8 Replies to “They Are the Borg”

  1. What can I say… I agree with you to the point of making me very uncomfortable.

    But to be honest, I have to say that I think some people are more than happy to have their identities washed away by parenthood– it’s very easy to do, once you even lose your own name and become “Little Guy’s Mom.”

  2. Okay… you are a woman because you are a woman. Producing babies doesn’t make you so. You have an extremely warm and caring “maternal” side with your cats. Your cats may be getting more “mothering” and care than many children do. I am a mom and I hate knitting. I like to look at some of the unique, fun things people make and I like a good pair of socks and mittens. But my eyes would roll into the back of my head and I’d collapse backward outa my chair if I were to try to read a blog on knitting. Does that make me less f a woman?

    About moms total focus on their children… I have found that, at least with a very young child, that all my needs are secondary. Even going pee. If baby is being nursed to sleep and I gotta go well… it just has to wait. Babies and toddlers need constant supervision. It is hard, taxing, tiring, frustrating, and sometimes selfless. But it is a responsibility that I chose. Not all parents see it that way. They put the baby in the room and leave it to cry, or toss them outside to cry and annoy neighbors so the parent can ~fill in blank~ and I think that is wrong and creates a poorer society. Once my child is older I should be able to pick up more of my old self and start projects unrelated to baby. Some moms never progress from all attentive mom to self again. Unhealthy. This is where society starts staring down its nose at woman who are moms. That should change. But it probably won’t.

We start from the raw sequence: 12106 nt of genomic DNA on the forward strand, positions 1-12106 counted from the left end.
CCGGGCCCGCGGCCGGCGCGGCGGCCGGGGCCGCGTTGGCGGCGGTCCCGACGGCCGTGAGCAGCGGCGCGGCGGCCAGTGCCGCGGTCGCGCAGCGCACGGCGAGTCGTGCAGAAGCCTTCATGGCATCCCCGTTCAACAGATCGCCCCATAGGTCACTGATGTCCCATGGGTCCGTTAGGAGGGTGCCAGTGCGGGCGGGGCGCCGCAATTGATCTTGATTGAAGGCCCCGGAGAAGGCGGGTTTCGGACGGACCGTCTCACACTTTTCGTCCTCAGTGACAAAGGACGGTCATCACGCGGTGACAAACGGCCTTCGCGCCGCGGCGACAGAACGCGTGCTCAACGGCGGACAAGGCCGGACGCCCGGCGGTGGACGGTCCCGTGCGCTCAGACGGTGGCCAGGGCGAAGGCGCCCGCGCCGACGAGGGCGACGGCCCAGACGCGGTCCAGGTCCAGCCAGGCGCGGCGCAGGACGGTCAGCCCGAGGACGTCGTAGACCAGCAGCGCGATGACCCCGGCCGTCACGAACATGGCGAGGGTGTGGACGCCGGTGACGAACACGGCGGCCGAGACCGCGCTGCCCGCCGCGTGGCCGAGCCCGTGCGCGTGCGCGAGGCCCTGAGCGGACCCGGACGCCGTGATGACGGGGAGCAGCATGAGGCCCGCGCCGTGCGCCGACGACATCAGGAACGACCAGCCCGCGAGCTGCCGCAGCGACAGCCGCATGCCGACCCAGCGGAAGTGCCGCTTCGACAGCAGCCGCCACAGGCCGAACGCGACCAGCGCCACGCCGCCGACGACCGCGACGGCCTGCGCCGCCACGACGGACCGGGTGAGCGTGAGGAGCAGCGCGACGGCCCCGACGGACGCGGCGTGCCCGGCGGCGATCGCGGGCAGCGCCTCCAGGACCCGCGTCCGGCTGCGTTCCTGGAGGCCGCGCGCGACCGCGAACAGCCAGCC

3. No baby or knitting blog here!

    Must admit the same thought has crossed my mind as I read other’s blogs 🙂 It’s usually not so bad, but sometimes it’s a bit too much…

  4. I’m not a mommy blogger, nor am I a knitter. There are a lot of mommy blogs out there (one of my best friends is a WICKED mommy blogger). I do have to wonder, as you do, what their kids will think. My youngest brother is still disgusted with my mom for having a photo of him, naked, in the sink, on the fireplace mantle during christmas.

  5. I’m not currently blogging about kids, and they were never a big part of my blog. Actually, I made some conscious change when my daughter told me that she felt odd having her name online at all. (Also, when I was in my early 20’s my mother once told me that moms shouldn’t write at all – nope, I wasn’t even thinking of motherhood, she was explaining why SHE never wrote anything, at least not anything for publication…)